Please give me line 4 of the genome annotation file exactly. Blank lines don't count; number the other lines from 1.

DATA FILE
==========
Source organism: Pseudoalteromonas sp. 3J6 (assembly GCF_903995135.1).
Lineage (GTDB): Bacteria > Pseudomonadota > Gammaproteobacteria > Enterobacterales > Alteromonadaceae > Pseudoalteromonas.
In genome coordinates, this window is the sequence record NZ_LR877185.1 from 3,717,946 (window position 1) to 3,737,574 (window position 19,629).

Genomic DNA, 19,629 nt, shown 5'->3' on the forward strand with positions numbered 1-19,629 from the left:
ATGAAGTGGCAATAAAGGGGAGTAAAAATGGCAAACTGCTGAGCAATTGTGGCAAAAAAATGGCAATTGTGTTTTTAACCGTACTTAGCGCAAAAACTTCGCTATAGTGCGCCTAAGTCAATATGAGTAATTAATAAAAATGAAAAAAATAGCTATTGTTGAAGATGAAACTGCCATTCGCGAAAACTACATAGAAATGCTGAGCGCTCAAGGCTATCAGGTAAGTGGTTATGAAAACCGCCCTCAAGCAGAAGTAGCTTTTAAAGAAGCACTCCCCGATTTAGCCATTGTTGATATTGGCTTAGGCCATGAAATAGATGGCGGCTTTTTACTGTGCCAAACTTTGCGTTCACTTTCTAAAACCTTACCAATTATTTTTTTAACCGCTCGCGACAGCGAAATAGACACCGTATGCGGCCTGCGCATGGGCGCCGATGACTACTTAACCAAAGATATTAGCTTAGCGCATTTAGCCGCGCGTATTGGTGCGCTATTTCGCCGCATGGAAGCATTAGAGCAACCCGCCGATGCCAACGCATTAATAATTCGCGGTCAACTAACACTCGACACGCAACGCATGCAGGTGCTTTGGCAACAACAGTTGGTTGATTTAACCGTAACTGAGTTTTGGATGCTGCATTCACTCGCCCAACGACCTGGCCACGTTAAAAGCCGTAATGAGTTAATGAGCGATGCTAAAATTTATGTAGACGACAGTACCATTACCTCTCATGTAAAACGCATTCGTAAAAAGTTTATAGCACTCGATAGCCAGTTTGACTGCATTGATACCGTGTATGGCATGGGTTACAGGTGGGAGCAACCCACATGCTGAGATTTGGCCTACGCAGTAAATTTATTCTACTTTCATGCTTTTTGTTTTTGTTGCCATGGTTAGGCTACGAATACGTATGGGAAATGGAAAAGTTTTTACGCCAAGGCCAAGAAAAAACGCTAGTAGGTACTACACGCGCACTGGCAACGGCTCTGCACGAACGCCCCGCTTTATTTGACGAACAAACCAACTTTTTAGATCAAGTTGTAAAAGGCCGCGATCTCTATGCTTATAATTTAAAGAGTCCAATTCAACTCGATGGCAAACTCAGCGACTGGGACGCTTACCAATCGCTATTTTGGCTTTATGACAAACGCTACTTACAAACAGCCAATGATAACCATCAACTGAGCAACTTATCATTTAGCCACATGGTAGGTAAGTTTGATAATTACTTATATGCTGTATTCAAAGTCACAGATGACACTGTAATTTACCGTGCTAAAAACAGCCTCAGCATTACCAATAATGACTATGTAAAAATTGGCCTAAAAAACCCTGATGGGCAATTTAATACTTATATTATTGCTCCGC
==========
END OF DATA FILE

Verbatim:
Genomic DNA, 19,629 nt, shown 5'->3' on the forward strand with positions numbered 1-19,629 from the left: